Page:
My first day on the copy desk at the Royal Oak Daily Tribune in Royal Oak, Mich., the chief copy editor said something that has inspired me ever since. "Remember," he said, "every word that you cut saves the publisher money." But like so much else, this principle seems to have been turned upside down by the Internet.
Last week an article appeared on the Web site of Editor & Publisher, which is a magazine for journalists that also has a Web site, as you would expect. This article, by Jennifer Saba, a writer whose work I am not familiar with, although that is not intended in any way as an insult, reported that one Randy Michaels, who is described as chief operating officer of the Tribune Co., a media corporation based in Chicago that owns the Chicago Tribune (the company's flagship newspaper, and indeed the one the company is named after) as well as the Los Angeles Times, some TV stations, and the Chicago Cubs Major League Baseball team, among other properties, had told the business community in its so-called "conference call" (a Wall Street ritual in which financial analysts and others are given an oral report on how a company is doing, so they can repeat this information to their customers) that the Tribune Co. intends to address the ongoing distress of the newspaper industry brought on by the Internet—distress that already has led to massive layoffs and buyouts and a major crisis of confidence if not identity at even the most prestigious and established and, one would have thought, profitable newspapers—by starting to measure the productivity of the journalists who are employed at the various tentacles of that institution.
And not only that: Productivity will be measured by column-inches of words. In other words, the company will assume that the more words you write, the more productive you are. Or, to put it another way, if you use many, many, many words to make whatever point you may be trying to make or fact you are attempting to report, you will be considered more productive than another writer who takes pains to be concise—that is, to use fewer words rather than more words. This Michaels has apparently been sneaking around with his tape measure (or perhaps he uses an old-fashioned pica rule of the sort once favored by newspaper people during the era of the linotype machine) and has made the piquant discovery that while the average journalist at the Los Angeles Times produces 51 pages of words each year, his or her counterpart at the Hartford Courant, which is also owned by the very same Tribune Co., produces 300 pages of words each year. This is six times as many words. Or, to put it another way (and why not?), the Los Angeles Times journalist produces only one-sixth as many words as the one working in the newsroom of the Hartford Courant. Michaels is completely unabashed, in fact he seems downright proud, of this idea of measuring productivity in column-inches. He said to Editor & Publisher, "This is a new thing. Nobody ever said, 'How many column inches did someone produce?' "
For many, many years, the Los Angeles Times was known for its verbosity, or tendency to use more words than other newspapers to say roughly the same thing. More recently, this habit of writing many, many words when far fewer could make the point as well or nearly so (which is the essence of verbosity) was discouraged at the Los Angeles Times. It is no longer like the old days, when stories used to jump from one page to another, and then to yet another, and then another still, snaking endlessly around ads—this was back when newspapers had ads—and rarely reached a conclusion except for an announcement that Part XIII would appear the next day. But apparently this new discipline was a terrible, terrible mistake. Or, to put it a different way, it was a bad idea. At any rate, it is yesterday's idea. Today's idea is that a writer should produce as many words as possible, because that means you need fewer writers to produce the same number of words.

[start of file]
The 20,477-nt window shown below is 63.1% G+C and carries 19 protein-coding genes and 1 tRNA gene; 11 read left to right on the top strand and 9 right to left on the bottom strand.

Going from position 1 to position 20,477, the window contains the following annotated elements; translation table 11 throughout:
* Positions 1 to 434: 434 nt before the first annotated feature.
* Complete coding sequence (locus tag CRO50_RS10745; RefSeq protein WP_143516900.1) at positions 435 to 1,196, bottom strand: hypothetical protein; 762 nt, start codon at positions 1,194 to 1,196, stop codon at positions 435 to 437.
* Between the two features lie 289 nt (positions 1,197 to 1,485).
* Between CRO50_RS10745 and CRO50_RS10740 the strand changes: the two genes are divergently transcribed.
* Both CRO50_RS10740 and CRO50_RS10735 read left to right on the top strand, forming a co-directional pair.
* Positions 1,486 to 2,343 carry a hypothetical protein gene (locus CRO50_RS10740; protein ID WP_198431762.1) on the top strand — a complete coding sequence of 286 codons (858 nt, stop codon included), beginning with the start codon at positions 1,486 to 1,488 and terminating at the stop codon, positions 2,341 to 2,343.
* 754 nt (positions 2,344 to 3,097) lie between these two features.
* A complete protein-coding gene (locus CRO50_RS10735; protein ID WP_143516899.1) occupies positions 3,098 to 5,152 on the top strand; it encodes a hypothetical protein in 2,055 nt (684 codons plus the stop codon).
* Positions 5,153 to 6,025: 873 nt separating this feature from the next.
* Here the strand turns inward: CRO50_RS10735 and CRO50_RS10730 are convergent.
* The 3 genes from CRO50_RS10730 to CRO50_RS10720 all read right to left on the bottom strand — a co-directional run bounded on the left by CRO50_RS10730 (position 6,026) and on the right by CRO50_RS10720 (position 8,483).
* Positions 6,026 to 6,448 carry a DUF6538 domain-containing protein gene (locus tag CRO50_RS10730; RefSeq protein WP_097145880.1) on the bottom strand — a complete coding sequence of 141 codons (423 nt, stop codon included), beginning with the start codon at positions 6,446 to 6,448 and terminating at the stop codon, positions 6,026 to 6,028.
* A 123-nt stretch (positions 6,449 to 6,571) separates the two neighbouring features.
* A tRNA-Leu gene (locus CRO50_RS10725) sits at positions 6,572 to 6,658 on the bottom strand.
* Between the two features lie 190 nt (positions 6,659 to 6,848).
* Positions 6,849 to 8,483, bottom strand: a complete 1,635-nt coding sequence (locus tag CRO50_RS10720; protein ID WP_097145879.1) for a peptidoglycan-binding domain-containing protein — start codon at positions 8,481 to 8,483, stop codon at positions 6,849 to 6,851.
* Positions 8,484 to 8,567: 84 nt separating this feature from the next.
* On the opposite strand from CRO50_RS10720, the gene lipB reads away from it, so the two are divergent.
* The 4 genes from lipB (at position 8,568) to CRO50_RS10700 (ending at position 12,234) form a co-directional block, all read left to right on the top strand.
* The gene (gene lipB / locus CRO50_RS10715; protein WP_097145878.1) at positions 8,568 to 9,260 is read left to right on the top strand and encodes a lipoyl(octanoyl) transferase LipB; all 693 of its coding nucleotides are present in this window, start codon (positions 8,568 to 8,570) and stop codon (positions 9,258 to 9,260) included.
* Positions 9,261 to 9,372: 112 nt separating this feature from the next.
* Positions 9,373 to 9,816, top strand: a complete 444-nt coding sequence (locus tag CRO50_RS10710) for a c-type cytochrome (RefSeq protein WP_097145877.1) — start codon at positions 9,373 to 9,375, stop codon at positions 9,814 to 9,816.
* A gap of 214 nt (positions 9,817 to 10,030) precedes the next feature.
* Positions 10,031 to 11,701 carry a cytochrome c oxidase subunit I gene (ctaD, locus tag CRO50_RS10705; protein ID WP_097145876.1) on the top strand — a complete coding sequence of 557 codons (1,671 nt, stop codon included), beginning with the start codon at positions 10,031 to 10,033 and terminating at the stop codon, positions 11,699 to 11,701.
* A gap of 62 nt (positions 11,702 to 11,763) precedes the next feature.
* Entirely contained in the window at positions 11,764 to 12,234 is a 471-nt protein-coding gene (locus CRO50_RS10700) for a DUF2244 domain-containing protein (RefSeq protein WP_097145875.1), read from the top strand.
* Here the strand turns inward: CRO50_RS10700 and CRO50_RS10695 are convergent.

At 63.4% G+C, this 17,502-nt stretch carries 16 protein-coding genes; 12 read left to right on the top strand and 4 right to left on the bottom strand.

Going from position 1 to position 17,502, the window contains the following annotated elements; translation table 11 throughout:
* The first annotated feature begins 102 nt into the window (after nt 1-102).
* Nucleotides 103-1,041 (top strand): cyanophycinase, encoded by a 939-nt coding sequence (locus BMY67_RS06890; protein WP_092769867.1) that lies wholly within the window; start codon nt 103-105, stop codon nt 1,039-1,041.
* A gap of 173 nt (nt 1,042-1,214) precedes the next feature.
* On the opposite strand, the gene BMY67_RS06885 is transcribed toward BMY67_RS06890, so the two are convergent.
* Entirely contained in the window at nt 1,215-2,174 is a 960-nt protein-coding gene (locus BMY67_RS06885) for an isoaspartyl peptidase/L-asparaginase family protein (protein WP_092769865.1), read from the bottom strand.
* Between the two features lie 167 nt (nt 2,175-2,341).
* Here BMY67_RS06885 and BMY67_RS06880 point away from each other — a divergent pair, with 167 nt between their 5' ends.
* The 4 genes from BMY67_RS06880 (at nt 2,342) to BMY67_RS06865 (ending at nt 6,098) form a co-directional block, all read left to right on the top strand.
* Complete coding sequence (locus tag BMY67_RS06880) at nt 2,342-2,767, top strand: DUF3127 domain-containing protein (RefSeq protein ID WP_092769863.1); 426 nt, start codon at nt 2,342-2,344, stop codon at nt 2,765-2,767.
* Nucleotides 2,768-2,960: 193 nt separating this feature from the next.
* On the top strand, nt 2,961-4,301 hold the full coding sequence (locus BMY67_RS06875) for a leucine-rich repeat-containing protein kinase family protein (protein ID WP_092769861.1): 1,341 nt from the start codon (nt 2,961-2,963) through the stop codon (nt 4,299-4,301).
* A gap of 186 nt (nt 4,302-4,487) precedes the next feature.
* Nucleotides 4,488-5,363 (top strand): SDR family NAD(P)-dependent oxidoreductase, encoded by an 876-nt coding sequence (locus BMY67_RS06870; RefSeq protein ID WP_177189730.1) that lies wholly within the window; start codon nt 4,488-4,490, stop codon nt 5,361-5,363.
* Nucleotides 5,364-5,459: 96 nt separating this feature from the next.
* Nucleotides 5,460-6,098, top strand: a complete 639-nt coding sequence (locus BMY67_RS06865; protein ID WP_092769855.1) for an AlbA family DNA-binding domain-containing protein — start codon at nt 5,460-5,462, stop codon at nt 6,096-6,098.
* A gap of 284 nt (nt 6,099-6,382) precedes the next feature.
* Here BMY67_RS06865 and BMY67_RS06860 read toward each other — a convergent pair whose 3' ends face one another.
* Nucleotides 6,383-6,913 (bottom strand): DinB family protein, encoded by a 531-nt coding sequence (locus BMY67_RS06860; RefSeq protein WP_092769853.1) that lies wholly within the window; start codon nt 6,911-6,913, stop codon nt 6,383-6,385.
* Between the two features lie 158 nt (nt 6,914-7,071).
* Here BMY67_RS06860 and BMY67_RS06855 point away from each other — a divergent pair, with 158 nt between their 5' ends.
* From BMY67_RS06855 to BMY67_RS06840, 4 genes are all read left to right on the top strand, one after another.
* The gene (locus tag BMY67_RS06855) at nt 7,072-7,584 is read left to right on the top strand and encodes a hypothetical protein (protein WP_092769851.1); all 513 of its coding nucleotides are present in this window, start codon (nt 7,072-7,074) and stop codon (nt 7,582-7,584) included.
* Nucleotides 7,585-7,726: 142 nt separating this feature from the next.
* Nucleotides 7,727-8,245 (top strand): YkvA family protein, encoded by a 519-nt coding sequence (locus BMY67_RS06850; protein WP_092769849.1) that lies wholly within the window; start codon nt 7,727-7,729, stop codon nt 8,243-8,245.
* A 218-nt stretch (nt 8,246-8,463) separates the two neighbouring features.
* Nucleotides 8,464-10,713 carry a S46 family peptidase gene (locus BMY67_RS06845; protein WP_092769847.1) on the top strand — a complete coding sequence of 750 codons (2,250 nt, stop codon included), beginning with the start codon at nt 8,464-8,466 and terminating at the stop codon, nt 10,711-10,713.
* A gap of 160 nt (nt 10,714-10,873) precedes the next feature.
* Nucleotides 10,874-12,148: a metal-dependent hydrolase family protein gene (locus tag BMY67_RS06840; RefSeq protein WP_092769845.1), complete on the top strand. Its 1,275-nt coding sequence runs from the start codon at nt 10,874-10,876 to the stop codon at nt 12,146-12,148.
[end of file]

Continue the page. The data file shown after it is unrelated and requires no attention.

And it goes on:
But wait. There's more. It has not escaped the attention of the Tribune Co. that there is a second way to reduce the need for reporters and writers—and paper and ink as well—which is to publish fewer words. According to Michaels, there should be an equal number of pages devoted to advertising and pages devoted to reporting and opinion. "What you find out is that you can take 500 editorial pages a week out of [a] newspaper and have a 50-50 ad-content ratio." Five hundred pages a week would be about 25,000 pages a year, according to reliable newspaper industry sources. If the average Los Angeles Times journalist produces 51 pages a year, as Michaels has calculated, this means that a 50-50 ratio will allow him to lay off 500 Los Angeles Times journalists, which is more than half of the current staff. Then, if he can persuade the remaining Los Angeles Times journalists to raise their productivity from 50 pages to 300 pages a year, he can dismiss five-sixths of the rest. That would leave something like 50 journalists to put out the Los Angeles Times every day. For now. As long as advertising pages continue to decline—and there is every reason to hope that they will continue to—editorial pages can be reduced as well, and more and more journalists can be let go in order to maintain the crucial 50-50 ratio of advertising to content.
This Michaels is clearly a bright man. It won't be long before he figures out that you can have an equal number of advertising and editorial pages if you have none of either and simply stop publishing the paper. That way you won't have to employ any journalists at all.
So, that's 1,003 words. Can I go to lunch now?